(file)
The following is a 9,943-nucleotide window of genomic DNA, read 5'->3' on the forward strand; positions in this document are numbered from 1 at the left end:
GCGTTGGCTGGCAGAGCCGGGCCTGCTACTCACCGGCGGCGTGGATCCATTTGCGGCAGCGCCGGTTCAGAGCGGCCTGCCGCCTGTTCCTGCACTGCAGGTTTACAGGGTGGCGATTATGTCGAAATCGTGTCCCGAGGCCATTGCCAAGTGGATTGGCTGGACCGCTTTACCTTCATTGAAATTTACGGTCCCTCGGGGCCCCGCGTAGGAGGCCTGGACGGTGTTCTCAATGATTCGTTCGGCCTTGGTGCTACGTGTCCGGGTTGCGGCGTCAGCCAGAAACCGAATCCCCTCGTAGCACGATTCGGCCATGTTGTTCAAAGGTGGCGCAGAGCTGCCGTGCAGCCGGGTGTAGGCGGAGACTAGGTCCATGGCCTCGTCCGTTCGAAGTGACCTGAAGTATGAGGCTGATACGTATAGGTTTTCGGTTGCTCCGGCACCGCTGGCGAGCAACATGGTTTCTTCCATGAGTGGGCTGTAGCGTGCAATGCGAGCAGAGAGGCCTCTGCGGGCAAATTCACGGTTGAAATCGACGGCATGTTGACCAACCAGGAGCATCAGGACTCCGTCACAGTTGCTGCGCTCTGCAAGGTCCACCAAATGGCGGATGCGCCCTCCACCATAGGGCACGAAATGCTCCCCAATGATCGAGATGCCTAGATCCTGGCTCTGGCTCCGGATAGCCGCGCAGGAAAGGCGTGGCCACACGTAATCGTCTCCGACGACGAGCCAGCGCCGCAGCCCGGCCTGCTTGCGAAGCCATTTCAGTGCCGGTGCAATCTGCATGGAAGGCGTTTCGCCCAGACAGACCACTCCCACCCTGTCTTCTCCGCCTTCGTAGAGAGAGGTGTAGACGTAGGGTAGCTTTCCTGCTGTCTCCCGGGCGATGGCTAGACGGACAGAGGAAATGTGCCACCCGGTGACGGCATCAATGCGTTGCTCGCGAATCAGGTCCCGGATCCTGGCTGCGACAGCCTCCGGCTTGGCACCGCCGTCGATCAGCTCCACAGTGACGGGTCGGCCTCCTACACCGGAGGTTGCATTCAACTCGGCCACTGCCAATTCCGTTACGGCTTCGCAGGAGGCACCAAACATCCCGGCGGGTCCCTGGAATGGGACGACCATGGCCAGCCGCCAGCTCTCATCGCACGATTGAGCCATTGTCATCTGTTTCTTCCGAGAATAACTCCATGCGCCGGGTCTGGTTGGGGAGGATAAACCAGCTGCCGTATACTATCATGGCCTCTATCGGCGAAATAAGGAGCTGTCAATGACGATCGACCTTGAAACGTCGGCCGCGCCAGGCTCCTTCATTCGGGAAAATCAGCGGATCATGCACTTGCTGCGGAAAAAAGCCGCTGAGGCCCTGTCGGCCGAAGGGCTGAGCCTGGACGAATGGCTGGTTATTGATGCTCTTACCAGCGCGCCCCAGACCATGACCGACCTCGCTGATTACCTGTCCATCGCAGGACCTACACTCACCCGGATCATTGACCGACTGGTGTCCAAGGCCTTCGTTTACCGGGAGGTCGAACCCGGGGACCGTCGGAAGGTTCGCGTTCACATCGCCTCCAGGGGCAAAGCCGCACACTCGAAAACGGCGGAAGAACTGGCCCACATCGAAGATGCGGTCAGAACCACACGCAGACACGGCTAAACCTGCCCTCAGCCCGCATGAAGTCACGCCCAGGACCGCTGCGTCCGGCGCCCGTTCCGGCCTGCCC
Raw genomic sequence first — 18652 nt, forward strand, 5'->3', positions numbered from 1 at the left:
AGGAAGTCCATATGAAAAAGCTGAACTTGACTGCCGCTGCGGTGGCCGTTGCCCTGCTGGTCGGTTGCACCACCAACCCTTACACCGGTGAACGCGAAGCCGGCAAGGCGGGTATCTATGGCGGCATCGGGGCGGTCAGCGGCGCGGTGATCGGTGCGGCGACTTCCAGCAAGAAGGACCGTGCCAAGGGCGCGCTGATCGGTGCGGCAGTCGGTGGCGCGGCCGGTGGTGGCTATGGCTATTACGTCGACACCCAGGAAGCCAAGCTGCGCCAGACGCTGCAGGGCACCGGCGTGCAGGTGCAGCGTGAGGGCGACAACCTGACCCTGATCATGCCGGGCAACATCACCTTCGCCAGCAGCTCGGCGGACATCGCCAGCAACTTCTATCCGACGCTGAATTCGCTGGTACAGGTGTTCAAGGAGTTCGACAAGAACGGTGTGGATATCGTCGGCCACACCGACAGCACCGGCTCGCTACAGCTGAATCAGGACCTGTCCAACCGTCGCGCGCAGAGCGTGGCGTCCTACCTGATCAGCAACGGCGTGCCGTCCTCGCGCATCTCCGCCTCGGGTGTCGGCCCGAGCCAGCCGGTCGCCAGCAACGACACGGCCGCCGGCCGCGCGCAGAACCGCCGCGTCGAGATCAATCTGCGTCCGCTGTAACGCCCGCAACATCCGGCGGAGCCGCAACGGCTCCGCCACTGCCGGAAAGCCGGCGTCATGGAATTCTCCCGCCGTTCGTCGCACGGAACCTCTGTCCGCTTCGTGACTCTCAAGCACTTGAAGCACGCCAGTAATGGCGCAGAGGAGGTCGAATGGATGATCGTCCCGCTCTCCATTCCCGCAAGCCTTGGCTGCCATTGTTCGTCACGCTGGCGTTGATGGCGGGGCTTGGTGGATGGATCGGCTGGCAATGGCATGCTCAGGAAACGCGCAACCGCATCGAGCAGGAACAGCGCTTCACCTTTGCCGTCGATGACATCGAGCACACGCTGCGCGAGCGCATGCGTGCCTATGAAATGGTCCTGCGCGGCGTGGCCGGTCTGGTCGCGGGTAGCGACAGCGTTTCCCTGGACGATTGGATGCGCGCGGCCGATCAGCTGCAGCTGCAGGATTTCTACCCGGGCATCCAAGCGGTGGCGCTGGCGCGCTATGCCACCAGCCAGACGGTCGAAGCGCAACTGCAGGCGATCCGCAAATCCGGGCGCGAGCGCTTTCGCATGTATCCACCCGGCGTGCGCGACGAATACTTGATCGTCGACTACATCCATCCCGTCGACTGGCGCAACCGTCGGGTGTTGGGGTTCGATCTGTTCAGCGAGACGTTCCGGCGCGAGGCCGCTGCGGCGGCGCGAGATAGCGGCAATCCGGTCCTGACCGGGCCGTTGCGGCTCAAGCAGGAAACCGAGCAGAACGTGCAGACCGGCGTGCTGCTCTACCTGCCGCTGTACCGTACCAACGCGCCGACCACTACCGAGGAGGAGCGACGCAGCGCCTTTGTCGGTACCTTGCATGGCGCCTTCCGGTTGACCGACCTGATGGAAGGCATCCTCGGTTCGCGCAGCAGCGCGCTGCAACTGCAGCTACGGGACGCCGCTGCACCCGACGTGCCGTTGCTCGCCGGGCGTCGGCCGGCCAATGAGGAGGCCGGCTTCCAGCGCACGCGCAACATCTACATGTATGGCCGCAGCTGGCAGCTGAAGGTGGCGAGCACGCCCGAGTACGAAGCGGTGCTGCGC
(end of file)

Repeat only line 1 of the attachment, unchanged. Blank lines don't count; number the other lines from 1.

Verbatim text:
The following is a 9,943-nucleotide window of genomic DNA, read 5'->3' on the forward strand; positions in this document are numbered from 1 at the left end: